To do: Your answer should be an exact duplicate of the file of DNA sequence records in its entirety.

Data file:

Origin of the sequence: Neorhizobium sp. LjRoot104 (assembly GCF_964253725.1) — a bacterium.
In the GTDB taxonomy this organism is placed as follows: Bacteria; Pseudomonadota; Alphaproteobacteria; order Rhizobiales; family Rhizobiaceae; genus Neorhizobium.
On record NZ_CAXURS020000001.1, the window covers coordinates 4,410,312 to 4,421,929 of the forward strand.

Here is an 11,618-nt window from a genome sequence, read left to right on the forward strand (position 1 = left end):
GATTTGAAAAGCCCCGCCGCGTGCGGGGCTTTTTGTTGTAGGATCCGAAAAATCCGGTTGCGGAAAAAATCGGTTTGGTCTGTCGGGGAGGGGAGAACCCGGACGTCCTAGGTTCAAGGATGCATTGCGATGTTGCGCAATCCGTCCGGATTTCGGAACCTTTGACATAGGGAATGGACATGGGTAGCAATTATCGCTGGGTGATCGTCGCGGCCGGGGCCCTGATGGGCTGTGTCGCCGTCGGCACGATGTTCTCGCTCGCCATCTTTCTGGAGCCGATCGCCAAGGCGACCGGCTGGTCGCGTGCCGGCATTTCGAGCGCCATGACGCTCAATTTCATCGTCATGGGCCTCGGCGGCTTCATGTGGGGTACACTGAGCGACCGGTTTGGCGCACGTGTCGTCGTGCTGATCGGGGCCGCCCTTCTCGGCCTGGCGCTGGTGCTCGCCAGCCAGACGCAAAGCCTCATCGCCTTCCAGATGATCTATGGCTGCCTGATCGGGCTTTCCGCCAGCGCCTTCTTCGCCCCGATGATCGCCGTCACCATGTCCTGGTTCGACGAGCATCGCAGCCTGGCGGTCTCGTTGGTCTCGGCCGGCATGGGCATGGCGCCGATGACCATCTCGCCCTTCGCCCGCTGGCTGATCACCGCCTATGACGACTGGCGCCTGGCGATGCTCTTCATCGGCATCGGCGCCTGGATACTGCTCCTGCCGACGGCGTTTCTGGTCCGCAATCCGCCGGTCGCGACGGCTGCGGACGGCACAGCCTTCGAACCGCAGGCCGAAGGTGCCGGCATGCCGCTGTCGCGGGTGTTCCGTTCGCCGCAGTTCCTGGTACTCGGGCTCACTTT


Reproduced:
Origin of the sequence: Neorhizobium sp. LjRoot104 (assembly GCF_964253725.1) — a bacterium.
In the GTDB taxonomy this organism is placed as follows: Bacteria; Pseudomonadota; Alphaproteobacteria; order Rhizobiales; family Rhizobiaceae; genus Neorhizobium.
On record NZ_CAXURS020000001.1, the window covers coordinates 4,410,312 to 4,421,929 of the forward strand.

Here is an 11,618-nt window from a genome sequence, read left to right on the forward strand (position 1 = left end):
GATTTGAAAAGCCCCGCCGCGTGCGGGGCTTTTTGTTGTAGGATCCGAAAAATCCGGTTGCGGAAAAAATCGGTTTGGTCTGTCGGGGAGGGGAGAACCCGGACGTCCTAGGTTCAAGGATGCATTGCGATGTTGCGCAATCCGTCCGGATTTCGGAACCTTTGACATAGGGAATGGACATGGGTAGCAATTATCGCTGGGTGATCGTCGCGGCCGGGGCCCTGATGGGCTGTGTCGCCGTCGGCACGATGTTCTCGCTCGCCATCTTTCTGGAGCCGATCGCCAAGGCGACCGGCTGGTCGCGTGCCGGCATTTCGAGCGCCATGACGCTCAATTTCATCGTCATGGGCCTCGGCGGCTTCATGTGGGGTACACTGAGCGACCGGTTTGGCGCACGTGTCGTCGTGCTGATCGGGGCCGCCCTTCTCGGCCTGGCGCTGGTGCTCGCCAGCCAGACGCAAAGCCTCATCGCCTTCCAGATGATCTATGGCTGCCTGATCGGGCTTTCCGCCAGCGCCTTCTTCGCCCCGATGATCGCCGTCACCATGTCCTGGTTCGACGAGCATCGCAGCCTGGCGGTCTCGTTGGTCTCGGCCGGCATGGGCATGGCGCCGATGACCATCTCGCCCTTCGCCCGCTGGCTGATCACCGCCTATGACGACTGGCGCCTGGCGATGCTCTTCATCGGCATCGGCGCCTGGATACTGCTCCTGCCGACGGCGTTTCTGGTCCGCAATCCGCCGGTCGCGACGGCTGCGGACGGCACAGCCTTCGAACCGCAGGCCGAAGGTGCCGGCATGCCGCTGTCGCGGGTGTTCCGTTCGCCGCAGTTCCTGGTACTCGGGCTCACTTT